Deaths from work related illness are rising, show latest figuresBMJ 2011; 343 doi: https://doi.org/10.1136/bmj.d5863 (Published 15 September 2011) Cite this as: BMJ 2011;343:d5863
Although the number of fatal work related accidents worldwide continues to fall, more people are dying from work related diseases, says a report by the International Labour Organization.
From 2003 to 2008 deaths from accidents in the workplace fell by 10% (from 358 000 to 321 000), while the number of people who died from work related diseases rose by nearly 4% (from 1.95 million to 2.02 million).
The fall in deaths from workplace accidents is a result of stronger policies on health and safety at work introduced by many governments, including bringing legislation in line with international standards, says the report, together with better inspection services and increased prevention and awareness of occupational risks among employers and workers.
However, “vast and poor working practices persist.” High proportions of workers, including migrants, temporary workers, and child labourers, work in hazardous settings in the informal economy and “are often exposed to risks to their safety and health without adequate protection.”
In sectors such as mining, construction, agriculture, and hazardous industrial manufacturing, workers face continual and increasing exposure to mineral and chemical dusts.
The report says that in the past two decades many new chemicals have been introduced into industries, “many of which have not been adequately tested.” Despite more international regulations on the management of chemicals, the use of new substances that may be allergenic, sensitising, carcinogenic, or mutagenic is of major concern.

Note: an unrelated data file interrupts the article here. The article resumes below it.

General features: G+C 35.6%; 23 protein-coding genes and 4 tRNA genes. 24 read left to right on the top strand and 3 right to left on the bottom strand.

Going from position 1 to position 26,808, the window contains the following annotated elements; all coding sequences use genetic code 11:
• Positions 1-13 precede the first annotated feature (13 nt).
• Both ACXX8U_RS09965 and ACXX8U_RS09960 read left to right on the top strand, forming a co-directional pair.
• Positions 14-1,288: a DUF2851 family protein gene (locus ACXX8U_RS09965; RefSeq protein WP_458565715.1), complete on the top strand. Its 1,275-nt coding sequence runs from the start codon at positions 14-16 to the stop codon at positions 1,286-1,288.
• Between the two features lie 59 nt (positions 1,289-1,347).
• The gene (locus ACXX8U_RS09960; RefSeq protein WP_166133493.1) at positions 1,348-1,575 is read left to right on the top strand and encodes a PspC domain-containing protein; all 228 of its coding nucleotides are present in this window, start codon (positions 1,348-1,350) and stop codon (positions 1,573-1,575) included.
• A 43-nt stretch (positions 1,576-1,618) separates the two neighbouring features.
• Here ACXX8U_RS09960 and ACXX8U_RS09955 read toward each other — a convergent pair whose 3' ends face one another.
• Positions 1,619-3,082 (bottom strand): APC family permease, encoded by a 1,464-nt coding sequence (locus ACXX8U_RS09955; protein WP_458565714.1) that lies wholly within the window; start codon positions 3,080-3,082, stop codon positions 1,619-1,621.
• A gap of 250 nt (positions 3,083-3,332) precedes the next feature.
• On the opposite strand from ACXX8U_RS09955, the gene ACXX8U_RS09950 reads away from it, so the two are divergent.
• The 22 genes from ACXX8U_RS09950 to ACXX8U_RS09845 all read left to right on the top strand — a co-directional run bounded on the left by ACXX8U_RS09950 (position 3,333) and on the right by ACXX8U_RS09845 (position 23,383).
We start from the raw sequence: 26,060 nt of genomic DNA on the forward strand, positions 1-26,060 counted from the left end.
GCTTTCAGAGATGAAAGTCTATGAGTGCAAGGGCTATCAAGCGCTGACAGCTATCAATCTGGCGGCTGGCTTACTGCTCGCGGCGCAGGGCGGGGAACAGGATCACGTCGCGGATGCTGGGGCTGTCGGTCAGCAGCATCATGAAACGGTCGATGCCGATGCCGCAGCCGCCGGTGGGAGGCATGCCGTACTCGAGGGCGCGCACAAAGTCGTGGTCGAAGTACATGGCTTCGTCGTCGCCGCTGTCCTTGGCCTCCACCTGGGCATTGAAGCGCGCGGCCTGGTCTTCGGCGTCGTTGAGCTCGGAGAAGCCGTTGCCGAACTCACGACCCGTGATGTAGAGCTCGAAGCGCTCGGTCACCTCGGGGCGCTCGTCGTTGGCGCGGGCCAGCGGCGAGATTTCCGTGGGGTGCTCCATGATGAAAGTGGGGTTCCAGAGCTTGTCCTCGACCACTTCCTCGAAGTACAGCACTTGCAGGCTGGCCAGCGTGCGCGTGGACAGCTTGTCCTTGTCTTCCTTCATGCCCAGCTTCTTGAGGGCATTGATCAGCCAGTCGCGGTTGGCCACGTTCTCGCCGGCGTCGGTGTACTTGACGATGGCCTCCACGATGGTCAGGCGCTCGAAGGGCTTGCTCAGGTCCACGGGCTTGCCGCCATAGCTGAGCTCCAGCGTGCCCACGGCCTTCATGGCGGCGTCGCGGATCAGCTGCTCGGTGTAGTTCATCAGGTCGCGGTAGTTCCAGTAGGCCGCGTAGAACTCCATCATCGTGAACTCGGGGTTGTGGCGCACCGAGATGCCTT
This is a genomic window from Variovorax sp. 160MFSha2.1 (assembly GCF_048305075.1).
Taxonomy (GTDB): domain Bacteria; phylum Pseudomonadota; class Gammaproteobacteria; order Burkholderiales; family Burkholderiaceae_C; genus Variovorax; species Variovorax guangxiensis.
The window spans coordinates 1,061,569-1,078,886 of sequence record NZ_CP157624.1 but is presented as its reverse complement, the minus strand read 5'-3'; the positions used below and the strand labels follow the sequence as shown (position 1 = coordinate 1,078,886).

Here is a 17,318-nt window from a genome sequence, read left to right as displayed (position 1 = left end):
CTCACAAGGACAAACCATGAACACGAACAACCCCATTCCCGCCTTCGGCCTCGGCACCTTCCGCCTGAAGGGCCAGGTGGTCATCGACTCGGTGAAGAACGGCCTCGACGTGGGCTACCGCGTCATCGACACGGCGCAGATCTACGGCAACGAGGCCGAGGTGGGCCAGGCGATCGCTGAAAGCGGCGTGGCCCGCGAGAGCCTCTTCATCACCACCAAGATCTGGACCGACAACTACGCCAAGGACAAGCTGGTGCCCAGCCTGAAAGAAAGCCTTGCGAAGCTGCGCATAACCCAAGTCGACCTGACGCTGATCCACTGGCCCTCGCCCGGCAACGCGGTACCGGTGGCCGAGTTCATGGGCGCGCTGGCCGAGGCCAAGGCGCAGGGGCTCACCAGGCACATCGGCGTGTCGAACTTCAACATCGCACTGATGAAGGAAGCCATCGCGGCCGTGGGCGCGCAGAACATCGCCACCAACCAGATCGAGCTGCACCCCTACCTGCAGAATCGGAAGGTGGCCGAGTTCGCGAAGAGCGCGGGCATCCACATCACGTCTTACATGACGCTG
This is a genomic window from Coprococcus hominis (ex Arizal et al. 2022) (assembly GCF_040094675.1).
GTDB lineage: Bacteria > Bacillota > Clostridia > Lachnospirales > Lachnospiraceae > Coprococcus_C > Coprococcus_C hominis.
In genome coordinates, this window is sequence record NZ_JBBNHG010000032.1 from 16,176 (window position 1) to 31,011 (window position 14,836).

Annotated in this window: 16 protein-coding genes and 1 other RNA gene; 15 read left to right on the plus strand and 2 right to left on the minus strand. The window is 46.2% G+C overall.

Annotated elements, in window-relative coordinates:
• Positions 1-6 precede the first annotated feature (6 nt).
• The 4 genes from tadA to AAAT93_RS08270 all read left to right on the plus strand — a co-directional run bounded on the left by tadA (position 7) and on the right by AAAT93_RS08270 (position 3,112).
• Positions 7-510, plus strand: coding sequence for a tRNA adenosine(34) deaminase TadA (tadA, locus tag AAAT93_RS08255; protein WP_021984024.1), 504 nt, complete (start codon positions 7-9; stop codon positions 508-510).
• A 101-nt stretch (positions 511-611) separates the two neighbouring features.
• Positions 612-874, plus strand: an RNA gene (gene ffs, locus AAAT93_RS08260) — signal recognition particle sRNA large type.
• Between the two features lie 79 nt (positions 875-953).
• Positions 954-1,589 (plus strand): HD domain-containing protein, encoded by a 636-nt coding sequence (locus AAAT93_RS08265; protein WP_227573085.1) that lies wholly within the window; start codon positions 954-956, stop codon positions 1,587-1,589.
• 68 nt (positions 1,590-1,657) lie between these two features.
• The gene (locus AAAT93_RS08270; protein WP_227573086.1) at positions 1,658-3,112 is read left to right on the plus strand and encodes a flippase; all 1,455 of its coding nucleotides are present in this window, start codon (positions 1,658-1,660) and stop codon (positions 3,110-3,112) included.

Of the illnesses and injuries contracted at work in 2008, cancers accounted for 29% of the total deaths, communicable diseases (such as tuberculosis, malaria, and flu) 25%, circulatory diseases 21%, occupational injuries 14%, respiratory diseases 7%, and digestive and genitourinary diseases 1% each.
An International Labour Organization spokesperson told the BMJ that it is difficult to estimate the prevalence of work related fatal diseases because long term and continuous exposure to hazardous substances is “more difficult to control as there often is a latency period.”
A substantial rise in the number of workers since 2003 also partly explains why deaths have increased, officials say. The latest figures on deaths from diseases contracted through the workplace include nearly one million deaths (910 000) from exposure to hazardous substances (up from 651 000 in 2003).
The report estimates that a fifth (220 377) of the million deaths among men from lung cancers and mesothelioma in 2008 were attributable to exposure to hazardous substances. The proportion among women was 5.5% (23 026 of 418 653 deaths).
Recent research has shown that every day 850 000 workers are absent because of an injury sustained at work, the report says. In 2008 some 317 million workers sustained a work related injury that resulted in absence from work of four days or more (down from 337 million in 2003).
The report says that psychosocial factors such as stress, alcohol and drug misuse, harassment and violence at work, and HIV and AIDS have a marked effect on workers’ health.
The International Labour Organization warns that the global economic recession could “hold back or reverse some of the recent advances made . . . There is evidence that some of the recent advances in terms of promoting OSH [occupational safety and health] are being lost as enterprises struggle to remain productive.”
Cite this as: BMJ 2011;343:d5863
Global Trends and Challenges on Occupational Safety and Health is available at www.ilo.org/safework.